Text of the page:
Bank of America Corp. on Thursday won dismissal of a lawsuit by investors who wanted the bank to buy back mortgage loans that underlie more than $1.06 billion of securities.
The case is tied to risky home loans issued by Countrywide Financial Corp., which Bank of America bought in 2008. The bank was also awaiting court approval for its proposed $8.5 billion settlement with investors who lost money on Countrywide mortgage-backed securities.
The judge who threw out the investor lawsuit was also overseeing the proposed settlement. New York State Supreme Court Justice Barbara Kapnick granted the bank’s motion to dismiss the case brought by investors who sued under the name Walnut Place.
The investors claimed that Countrywide made false representations about the loans.
Walnut Place sued in February 2011 on behalf of a trust that owned 6,531 loans in which it holds more than 25 percent of the certificate balances. Walnut Place is a name used by Boston-based hedge fund Baupost, which is run by money manager Seth Klarman.
The investors claimed Countrywide made false representations on about 1,432, or nearly 66 percent, of the 2,166 mortgage loans they investigated.
Walnut Place said Charlotte, North Carolina-based Bank of America refused its demand that it buy back the loans and that Bank of New York Mellon, the Countrywide trustee, who also was a defendant, “unreasonably failed” to sue the bank to repurchase the loans.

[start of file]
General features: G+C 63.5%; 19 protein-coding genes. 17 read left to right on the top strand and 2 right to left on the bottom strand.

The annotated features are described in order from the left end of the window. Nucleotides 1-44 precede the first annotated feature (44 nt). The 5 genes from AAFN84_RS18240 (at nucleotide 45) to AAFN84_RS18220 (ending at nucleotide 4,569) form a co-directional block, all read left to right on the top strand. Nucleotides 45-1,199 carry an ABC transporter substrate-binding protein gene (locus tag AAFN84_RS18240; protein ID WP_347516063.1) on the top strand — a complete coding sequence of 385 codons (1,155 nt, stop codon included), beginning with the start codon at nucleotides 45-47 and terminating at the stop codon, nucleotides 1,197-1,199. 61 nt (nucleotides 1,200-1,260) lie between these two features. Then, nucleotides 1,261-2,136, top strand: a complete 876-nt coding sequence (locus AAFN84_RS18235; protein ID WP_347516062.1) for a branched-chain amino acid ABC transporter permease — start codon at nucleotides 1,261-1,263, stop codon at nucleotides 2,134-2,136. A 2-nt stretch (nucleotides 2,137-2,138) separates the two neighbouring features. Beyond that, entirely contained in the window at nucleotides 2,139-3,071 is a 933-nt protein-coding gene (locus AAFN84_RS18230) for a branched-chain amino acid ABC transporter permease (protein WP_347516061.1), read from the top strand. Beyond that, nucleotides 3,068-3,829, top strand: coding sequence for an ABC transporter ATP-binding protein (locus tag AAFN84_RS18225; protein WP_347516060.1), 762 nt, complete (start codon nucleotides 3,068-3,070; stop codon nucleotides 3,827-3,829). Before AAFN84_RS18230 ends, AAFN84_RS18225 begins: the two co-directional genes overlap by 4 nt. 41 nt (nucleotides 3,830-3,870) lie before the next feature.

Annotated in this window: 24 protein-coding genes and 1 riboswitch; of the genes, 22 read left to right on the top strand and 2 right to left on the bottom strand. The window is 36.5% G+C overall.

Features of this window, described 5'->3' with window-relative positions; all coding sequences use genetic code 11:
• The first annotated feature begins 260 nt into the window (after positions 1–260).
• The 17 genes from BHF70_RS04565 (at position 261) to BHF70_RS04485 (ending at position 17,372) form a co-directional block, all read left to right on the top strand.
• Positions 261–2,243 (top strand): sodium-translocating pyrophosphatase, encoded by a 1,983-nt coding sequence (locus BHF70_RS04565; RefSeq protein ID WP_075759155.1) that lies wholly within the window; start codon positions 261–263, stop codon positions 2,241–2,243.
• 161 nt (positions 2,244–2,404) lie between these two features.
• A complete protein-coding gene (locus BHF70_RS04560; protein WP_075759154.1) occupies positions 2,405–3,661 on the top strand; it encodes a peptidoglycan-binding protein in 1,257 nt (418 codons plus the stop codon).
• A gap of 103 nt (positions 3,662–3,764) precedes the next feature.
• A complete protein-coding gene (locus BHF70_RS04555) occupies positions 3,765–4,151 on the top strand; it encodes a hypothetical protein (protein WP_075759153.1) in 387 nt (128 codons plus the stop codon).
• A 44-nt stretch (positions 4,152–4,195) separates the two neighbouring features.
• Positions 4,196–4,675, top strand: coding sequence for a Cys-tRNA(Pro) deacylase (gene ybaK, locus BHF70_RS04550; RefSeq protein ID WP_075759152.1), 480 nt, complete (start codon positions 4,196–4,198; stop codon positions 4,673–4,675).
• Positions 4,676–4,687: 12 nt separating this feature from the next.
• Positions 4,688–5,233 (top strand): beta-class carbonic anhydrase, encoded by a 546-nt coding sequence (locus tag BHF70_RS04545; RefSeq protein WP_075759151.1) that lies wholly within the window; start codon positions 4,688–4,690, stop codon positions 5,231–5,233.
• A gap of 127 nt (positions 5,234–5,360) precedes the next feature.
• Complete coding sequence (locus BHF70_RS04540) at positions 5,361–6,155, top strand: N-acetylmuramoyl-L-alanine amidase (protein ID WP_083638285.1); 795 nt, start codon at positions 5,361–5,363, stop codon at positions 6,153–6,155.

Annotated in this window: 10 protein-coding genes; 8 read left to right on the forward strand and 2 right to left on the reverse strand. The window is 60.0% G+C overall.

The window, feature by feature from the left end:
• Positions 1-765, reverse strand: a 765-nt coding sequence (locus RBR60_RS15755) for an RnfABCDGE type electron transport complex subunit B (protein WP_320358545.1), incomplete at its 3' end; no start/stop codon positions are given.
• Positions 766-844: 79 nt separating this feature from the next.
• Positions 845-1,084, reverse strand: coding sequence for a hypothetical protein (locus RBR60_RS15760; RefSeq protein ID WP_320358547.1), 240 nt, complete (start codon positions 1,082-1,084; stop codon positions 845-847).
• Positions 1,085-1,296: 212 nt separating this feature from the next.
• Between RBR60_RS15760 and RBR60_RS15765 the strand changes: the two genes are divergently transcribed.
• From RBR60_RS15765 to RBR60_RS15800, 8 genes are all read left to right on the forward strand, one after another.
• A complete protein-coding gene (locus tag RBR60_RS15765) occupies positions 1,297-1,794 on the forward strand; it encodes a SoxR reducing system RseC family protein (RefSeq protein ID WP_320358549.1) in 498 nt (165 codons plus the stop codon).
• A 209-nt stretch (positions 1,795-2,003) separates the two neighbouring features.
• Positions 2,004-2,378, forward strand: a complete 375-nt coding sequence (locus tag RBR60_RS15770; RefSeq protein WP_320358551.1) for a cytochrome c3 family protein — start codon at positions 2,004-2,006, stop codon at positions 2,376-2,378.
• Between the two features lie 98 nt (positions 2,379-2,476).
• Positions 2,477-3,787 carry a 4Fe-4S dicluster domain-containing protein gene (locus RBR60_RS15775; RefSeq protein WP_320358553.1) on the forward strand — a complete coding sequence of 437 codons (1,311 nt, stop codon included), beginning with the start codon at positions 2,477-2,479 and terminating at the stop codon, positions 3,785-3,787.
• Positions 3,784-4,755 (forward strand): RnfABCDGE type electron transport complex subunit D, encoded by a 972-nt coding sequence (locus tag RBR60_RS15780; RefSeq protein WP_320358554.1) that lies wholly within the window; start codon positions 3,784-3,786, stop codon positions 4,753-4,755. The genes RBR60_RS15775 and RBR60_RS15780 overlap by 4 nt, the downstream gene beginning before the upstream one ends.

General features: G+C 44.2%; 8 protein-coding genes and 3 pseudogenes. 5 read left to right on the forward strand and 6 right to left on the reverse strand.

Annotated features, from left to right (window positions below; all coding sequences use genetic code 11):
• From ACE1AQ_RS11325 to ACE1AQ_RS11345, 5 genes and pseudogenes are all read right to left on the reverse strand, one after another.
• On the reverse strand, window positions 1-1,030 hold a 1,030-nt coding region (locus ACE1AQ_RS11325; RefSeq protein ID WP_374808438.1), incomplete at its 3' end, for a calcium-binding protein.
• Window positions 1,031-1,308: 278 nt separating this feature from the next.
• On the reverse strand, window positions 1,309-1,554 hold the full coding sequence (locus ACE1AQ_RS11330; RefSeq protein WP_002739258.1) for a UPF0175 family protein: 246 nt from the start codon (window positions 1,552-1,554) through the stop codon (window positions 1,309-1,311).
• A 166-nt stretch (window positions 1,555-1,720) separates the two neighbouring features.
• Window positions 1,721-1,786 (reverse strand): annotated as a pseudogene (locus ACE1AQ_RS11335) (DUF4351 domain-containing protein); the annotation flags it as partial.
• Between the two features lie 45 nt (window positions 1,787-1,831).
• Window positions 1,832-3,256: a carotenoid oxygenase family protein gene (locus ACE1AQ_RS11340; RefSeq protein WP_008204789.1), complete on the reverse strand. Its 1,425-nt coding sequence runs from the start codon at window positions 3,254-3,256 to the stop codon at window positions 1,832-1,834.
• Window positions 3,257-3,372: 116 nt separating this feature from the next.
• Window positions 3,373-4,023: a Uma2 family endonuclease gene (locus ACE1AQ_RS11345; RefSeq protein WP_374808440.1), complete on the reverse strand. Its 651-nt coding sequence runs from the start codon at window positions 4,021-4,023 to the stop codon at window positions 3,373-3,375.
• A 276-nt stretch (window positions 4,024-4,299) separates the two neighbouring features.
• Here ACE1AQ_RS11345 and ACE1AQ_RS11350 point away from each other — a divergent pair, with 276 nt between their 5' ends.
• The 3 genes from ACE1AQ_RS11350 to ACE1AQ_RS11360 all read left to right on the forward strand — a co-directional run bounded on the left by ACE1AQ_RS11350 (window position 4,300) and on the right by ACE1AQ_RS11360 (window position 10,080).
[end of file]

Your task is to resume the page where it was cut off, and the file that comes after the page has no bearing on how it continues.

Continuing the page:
In dismissing the lawsuit, Kapnick said Bank of New York Mellon did act on the investors’ complaints. The trustee told Walnut it needed additional time to investigate the matter, the judge said in the ruling.
In addition, the $8.5 billion settlement over Countrywide mortgage-backed securities also showed that the trustee took action, the judge said. The settlement includes the more than $1 billion at issue in the Walnut Place lawsuit.
The settlement was reached in June with 22 institutional investors, including BlackRock Inc. and MetLife, to resolve liabilities from Bank of America’s $2.5 billion purchase of Countrywide in July 2008.
Walnut Place, which was not part of the settlement talks but would be bound by the terms of the agreement, has complained the $8.5 billion payout was too low.
The agreement must be approved by Kapnick in a separate proceeding. Walnut lost a bid last month to have the proposed settlement reviewed in federal court.
New York attorney David Grais, who represents Walnut Place, did not immediately respond to a request for a comment.
Lawrence Grayson, a spokesman for Bank of America, said the bank was pleased with the ruling.
Kevin Heine, a spokesman for Bank of New York Mellon, said the trustee was glad the court recognized that the bank acted properly in the matter.
The case is Walnut Place LLC et al v Countrywide Home Loans Inc et al, New York State Supreme Court, New York County, No. 65097-2011.
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